People who can't get flu shots have been snapping up all manner of products that they hope will help them avoid getting sick, retailers say.
Sales are up for hand sanitizers and a new variety of antivirus Kleenex tissue. There are herbal concoctions with names like "Airborne" and other products, such as an "air purification" light bulb called the O-Zone Lite, whose makers hope that news about the flu-shot shortage will boost their business.
Companies that sell cold and flu remedies say sales are up this season.
"When that shortage was announced, we definitely saw a spike" in herbal and homeopathic products, said Judy Strauss Sansone, vice president of health care merchandising for drugstore chain CVS Corp. She wouldn't say how much sales rose after the national shortage of flu shots began in October, but she said the jump was significant.
The Centers for Disease Control and Prevention caution that natural remedies are no substitutes for a flu shot. "There is no scientific evidence that any herbal, homeopathic, or other folk remedy has any benefit against influenza," said Bonnie Hebert, a CDC spokeswoman.
But people appear to be buying such products, either out of conviction that they work or hope that they might. "If they were relying on the flu vaccine, with this stuff at least they get peace of mind," said James O'Donnell, a pharmacology professor at Rush Medical College in Chicago.
Public health officials have urged people to slow the spread of flu by washing their hands frequently or using a hand sanitizer. Executives at GoJo Industries Inc. in Akron, Ohio, said that has driven up demand for the company's Purell hand-sanitizer lotion, which the company says combines moisturizers and ethyl alcohol to kill germs.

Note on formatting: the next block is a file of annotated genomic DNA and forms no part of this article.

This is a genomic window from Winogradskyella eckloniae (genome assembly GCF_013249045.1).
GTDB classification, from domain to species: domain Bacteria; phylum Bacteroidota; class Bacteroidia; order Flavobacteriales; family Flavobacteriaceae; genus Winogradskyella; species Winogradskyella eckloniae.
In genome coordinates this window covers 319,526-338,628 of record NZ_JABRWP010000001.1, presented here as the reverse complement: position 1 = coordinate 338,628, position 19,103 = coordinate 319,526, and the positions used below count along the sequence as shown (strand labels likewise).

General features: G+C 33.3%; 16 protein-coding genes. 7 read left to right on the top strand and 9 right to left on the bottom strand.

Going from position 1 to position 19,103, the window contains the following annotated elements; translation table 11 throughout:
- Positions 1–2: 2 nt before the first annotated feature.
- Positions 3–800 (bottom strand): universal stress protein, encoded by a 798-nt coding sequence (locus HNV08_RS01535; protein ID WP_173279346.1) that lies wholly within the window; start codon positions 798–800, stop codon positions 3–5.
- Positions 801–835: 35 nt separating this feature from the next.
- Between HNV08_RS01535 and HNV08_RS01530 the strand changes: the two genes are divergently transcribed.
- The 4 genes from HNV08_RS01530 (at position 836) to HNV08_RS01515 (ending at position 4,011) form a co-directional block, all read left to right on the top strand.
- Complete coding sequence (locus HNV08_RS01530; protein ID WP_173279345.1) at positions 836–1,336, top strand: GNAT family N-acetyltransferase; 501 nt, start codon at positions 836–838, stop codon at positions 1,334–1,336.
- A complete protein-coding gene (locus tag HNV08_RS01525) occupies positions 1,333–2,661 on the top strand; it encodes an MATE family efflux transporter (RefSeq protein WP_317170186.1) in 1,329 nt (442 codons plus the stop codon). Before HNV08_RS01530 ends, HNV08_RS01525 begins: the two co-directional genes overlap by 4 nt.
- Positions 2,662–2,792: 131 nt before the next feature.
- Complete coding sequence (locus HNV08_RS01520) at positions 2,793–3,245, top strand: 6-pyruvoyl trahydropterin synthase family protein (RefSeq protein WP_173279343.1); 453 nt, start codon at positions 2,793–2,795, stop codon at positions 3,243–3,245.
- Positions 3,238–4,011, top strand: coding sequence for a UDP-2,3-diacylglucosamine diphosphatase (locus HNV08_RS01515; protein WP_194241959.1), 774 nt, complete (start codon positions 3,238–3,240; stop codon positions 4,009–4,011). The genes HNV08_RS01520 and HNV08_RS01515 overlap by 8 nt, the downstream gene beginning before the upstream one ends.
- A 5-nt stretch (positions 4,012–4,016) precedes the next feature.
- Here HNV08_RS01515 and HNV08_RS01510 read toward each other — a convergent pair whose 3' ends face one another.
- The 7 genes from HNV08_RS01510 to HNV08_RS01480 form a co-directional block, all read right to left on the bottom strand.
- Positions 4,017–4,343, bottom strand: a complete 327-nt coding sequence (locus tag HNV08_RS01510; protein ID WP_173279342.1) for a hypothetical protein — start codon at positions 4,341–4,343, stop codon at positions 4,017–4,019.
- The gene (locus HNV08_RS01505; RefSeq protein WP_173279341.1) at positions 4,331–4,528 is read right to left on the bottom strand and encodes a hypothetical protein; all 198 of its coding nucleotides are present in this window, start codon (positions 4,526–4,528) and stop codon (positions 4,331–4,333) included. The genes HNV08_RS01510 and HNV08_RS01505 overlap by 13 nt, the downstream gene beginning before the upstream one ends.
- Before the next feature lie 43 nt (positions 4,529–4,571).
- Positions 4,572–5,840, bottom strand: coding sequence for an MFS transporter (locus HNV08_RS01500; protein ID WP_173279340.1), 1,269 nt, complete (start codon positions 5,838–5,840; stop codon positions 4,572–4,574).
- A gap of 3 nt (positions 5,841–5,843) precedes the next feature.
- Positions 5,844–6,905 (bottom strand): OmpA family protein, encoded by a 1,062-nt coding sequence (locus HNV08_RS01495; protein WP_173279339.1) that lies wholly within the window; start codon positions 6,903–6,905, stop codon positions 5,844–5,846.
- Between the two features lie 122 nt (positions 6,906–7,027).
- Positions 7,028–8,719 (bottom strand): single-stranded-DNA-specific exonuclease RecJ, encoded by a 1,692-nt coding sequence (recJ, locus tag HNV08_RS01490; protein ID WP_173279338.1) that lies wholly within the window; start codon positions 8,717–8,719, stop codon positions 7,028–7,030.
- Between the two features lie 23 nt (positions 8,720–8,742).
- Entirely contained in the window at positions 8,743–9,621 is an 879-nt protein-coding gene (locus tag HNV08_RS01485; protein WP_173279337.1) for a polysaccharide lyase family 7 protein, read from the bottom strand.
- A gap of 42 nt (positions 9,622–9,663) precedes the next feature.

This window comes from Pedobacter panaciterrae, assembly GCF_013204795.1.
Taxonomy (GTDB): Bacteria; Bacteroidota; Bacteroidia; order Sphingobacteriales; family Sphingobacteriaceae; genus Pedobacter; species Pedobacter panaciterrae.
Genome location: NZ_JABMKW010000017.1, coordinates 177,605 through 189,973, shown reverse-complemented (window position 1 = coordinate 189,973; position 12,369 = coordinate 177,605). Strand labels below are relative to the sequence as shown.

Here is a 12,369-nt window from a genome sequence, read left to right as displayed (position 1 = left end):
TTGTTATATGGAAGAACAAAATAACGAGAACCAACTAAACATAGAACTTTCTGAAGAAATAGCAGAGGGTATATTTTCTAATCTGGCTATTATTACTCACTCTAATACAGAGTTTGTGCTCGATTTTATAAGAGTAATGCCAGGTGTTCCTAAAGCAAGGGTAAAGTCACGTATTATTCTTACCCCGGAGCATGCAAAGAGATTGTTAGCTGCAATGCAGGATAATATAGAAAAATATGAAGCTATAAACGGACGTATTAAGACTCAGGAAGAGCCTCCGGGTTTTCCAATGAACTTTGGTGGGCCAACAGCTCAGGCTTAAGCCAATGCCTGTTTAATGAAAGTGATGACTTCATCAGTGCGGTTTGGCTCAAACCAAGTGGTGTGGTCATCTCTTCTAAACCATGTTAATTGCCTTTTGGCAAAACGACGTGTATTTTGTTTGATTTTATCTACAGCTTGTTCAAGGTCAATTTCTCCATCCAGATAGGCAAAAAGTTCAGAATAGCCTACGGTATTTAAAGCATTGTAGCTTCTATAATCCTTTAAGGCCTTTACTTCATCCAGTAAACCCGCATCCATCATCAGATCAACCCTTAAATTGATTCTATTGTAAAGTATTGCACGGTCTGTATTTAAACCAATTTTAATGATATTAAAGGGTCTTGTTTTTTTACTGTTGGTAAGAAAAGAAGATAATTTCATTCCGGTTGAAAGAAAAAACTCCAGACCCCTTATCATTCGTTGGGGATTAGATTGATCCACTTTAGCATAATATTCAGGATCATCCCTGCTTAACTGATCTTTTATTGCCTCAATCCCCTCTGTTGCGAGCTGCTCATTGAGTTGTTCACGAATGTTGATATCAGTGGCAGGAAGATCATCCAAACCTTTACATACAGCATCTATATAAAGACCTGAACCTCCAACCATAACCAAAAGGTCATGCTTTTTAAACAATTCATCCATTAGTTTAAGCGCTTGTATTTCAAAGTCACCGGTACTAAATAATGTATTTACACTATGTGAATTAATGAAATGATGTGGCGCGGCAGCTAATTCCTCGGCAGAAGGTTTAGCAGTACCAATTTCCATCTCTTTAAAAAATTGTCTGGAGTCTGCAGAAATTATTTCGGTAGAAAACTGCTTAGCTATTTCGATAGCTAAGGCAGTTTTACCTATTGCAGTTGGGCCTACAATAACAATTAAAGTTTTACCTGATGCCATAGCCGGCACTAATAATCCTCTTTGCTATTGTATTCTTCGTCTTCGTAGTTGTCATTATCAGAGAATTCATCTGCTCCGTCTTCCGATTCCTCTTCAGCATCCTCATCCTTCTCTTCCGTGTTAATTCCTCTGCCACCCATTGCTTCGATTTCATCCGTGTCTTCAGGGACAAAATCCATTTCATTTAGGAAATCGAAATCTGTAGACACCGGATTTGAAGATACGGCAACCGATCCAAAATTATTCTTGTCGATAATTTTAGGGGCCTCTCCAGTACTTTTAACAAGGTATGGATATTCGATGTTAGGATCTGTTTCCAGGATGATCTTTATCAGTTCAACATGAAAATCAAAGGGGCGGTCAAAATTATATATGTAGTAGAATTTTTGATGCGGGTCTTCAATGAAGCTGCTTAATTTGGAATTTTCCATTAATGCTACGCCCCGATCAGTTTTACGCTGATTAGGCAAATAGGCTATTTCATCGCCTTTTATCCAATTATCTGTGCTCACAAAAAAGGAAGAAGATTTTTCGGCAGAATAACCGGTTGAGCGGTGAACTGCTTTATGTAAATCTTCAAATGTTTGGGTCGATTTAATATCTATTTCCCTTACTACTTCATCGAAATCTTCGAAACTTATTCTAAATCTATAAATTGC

GoJo executives said the biggest increase in sales has come from companies whose flu-shot programs for employees were scrapped because of the vaccine shortage. GoJo has a new product for them: a plastic desktop cradle that can hold a 12-ounce bottle of Purell. It won't be available until next month, but the company is offering retractable clips and lanyards that hold smaller bottles.
The "antiviral" Kleenex, made by Kimberly-Clark Corp., hit stores in August. The middle layer of the three-ply tissue contains citric acid and sodium laurel sulfate, which are designed to kill cold and flu virus strains on contact when a tissue user blows or wipes his nose.
In October, Kimberly-Clark launched a $30 million advertising campaign, blanketing TV, magazines, radio and the Internet with ads promising the tissue will trap and kill germs. Mary Goggans, a marketing director for Kleenex, said the ad campaign was planned before the flu-vaccine shortage.
"We got a much better sense of awareness for the product without changing a thing," she said. "Right time, right place."